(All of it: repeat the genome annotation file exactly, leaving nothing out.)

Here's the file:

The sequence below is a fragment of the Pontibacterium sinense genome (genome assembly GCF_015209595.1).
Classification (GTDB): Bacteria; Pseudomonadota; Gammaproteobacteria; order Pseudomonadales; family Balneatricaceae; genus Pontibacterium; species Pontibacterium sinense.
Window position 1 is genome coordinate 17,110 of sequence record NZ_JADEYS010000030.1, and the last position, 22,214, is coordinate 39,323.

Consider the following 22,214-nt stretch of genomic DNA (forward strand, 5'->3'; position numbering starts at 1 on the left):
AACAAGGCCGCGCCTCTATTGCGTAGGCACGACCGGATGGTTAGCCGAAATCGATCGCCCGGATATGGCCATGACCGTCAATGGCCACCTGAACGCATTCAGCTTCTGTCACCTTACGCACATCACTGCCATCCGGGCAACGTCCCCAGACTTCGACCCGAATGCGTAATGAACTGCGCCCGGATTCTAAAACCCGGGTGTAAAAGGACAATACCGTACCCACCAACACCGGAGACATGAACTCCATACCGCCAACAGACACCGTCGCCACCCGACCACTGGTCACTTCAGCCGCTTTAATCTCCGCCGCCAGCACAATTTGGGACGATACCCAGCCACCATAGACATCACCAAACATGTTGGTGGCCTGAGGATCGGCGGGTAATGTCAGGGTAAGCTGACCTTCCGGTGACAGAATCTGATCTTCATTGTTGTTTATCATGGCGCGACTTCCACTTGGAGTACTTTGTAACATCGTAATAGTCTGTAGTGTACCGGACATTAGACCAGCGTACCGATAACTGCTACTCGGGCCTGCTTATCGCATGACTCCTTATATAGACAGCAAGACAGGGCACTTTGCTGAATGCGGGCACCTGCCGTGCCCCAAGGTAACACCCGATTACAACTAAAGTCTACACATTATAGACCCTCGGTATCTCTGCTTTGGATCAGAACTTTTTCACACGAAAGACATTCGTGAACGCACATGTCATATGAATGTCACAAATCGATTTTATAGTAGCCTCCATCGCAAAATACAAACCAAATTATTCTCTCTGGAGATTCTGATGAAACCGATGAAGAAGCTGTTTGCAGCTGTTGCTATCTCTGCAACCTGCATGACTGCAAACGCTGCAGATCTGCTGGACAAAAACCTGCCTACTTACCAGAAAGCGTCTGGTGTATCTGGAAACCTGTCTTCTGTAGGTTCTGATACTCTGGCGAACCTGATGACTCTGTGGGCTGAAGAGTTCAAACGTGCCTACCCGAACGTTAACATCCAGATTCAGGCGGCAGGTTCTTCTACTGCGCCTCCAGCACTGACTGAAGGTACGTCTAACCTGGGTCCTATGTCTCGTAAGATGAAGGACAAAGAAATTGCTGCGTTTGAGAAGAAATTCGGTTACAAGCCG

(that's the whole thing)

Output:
The sequence below is a fragment of the Pontibacterium sinense genome (genome assembly GCF_015209595.1).
Classification (GTDB): Bacteria; Pseudomonadota; Gammaproteobacteria; order Pseudomonadales; family Balneatricaceae; genus Pontibacterium; species Pontibacterium sinense.
Window position 1 is genome coordinate 17,110 of sequence record NZ_JADEYS010000030.1, and the last position, 22,214, is coordinate 39,323.

Consider the following 22,214-nt stretch of genomic DNA (forward strand, 5'->3'; position numbering starts at 1 on the left):
AACAAGGCCGCGCCTCTATTGCGTAGGCACGACCGGATGGTTAGCCGAAATCGATCGCCCGGATATGGCCATGACCGTCAATGGCCACCTGAACGCATTCAGCTTCTGTCACCTTACGCACATCACTGCCATCCGGGCAACGTCCCCAGACTTCGACCCGAATGCGTAATGAACTGCGCCCGGATTCTAAAACCCGGGTGTAAAAGGACAATACCGTACCCACCAACACCGGAGACATGAACTCCATACCGCCAACAGACACCGTCGCCACCCGACCACTGGTCACTTCAGCCGCTTTAATCTCCGCCGCCAGCACAATTTGGGACGATACCCAGCCACCATAGACATCACCAAACATGTTGGTGGCCTGAGGATCGGCGGGTAATGTCAGGGTAAGCTGACCTTCCGGTGACAGAATCTGATCTTCATTGTTGTTTATCATGGCGCGACTTCCACTTGGAGTACTTTGTAACATCGTAATAGTCTGTAGTGTACCGGACATTAGACCAGCGTACCGATAACTGCTACTCGGGCCTGCTTATCGCATGACTCCTTATATAGACAGCAAGACAGGGCACTTTGCTGAATGCGGGCACCTGCCGTGCCCCAAGGTAACACCCGATTACAACTAAAGTCTACACATTATAGACCCTCGGTATCTCTGCTTTGGATCAGAACTTTTTCACACGAAAGACATTCGTGAACGCACATGTCATATGAATGTCACAAATCGATTTTATAGTAGCCTCCATCGCAAAATACAAACCAAATTATTCTCTCTGGAGATTCTGATGAAACCGATGAAGAAGCTGTTTGCAGCTGTTGCTATCTCTGCAACCTGCATGACTGCAAACGCTGCAGATCTGCTGGACAAAAACCTGCCTACTTACCAGAAAGCGTCTGGTGTATCTGGAAACCTGTCTTCTGTAGGTTCTGATACTCTGGCGAACCTGATGACTCTGTGGGCTGAAGAGTTCAAACGTGCCTACCCGAACGTTAACATCCAGATTCAGGCGGCAGGTTCTTCTACTGCGCCTCCAGCACTGACTGAAGGTACGTCTAACCTGGGTCCTATGTCTCGTAAGATGAAGGACAAAGAAATTGCTGCGTTTGAGAAGAAATTCGGTTACAAGCCG